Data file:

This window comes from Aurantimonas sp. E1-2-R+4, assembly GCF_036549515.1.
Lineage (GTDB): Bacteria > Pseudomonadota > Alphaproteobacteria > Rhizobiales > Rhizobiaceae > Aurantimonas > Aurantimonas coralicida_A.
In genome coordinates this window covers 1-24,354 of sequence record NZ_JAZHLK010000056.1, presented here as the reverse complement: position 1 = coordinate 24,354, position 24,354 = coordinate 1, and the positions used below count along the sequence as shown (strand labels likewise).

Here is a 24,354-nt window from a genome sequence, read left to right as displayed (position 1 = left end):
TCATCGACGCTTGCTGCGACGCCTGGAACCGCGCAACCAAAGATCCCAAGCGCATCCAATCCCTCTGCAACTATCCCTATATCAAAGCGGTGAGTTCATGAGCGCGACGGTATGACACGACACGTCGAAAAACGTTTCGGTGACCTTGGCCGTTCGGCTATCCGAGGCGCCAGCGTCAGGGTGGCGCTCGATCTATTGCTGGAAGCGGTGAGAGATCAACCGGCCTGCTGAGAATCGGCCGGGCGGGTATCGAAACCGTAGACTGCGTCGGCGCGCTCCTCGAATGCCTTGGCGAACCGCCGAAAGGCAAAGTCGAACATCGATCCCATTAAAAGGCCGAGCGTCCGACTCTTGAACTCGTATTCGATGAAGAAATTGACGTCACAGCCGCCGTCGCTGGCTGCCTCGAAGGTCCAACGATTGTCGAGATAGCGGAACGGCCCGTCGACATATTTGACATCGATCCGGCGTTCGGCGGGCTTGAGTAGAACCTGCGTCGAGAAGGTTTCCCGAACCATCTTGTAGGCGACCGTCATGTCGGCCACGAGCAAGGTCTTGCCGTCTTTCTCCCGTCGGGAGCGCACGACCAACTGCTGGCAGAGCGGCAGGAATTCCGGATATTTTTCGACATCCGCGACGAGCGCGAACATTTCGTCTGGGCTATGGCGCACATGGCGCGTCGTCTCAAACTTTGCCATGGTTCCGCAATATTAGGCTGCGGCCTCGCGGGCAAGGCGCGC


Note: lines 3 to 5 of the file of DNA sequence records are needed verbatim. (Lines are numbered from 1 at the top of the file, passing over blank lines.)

In genome coordinates this window covers 1-24,354 of sequence record NZ_JAZHLK010000056.1, presented here as the reverse complement: position 1 = coordinate 24,354, position 24,354 = coordinate 1, and the positions used below count along the sequence as shown (strand labels likewise).

Here is a 24,354-nt window from a genome sequence, read left to right as displayed (position 1 = left end):
TCATCGACGCTTGCTGCGACGCCTGGAACCGCGCAACCAAAGATCCCAAGCGCATCCAATCCCTCTGCAACTATCCCTATATCAAAGCGGTGAGTTCATGAGCGCGACGGTATGACACGACACGTCGAAAAACGTTTCGGTGACCTTGGCCGTTCGGCTATCCGAGGCGCCAGCGTCAGGGTGGCGCTCGATCTATTGCTGGAAGCGGTGAGAGATCAACCGGCCTGCTGAGAATCGGCCGGGCGGGTATCGAAACCGTAGACTGCGTCGGCGCGCTCCTCGAATGCCTTGGCGAACCGCCGAAAGGCAAAGTCGAACATCGATCCCATTAAAAGGCCGAGCGTCCGACTCTTGAACTCGTATTCGATGAAGAAATTGACGTCACAGCCGCCGTCGCTGGCTGCCTCGAAGGTCCAACGATTGTCGAGATAGCGGAACGGCCCGTCGACATATTTGACATCGATCCGGCGTTCGGCGGGCTTGAGTAGAACCTGCGTCGAGAAGGTTTCCCGAACCATCTTGTAGGCGACCGTCATGTCGGCCACGAGCAAGGTCTTGCCGTCTTTCTCCCGTCGGGAGCGCACGACCAACTGCTGGCAGAGCGGCAGGAATTCCGGATATTTTTCGACATCCGCGACGAGCGCGAACATTTCGTCTGGGCTATGGCGCACATGGCGCGTCGTCTCAAACTTTGCCATGGTTCCGCAATATTAGGCTGCGGCCTCGCGGGCAAGGCGCGC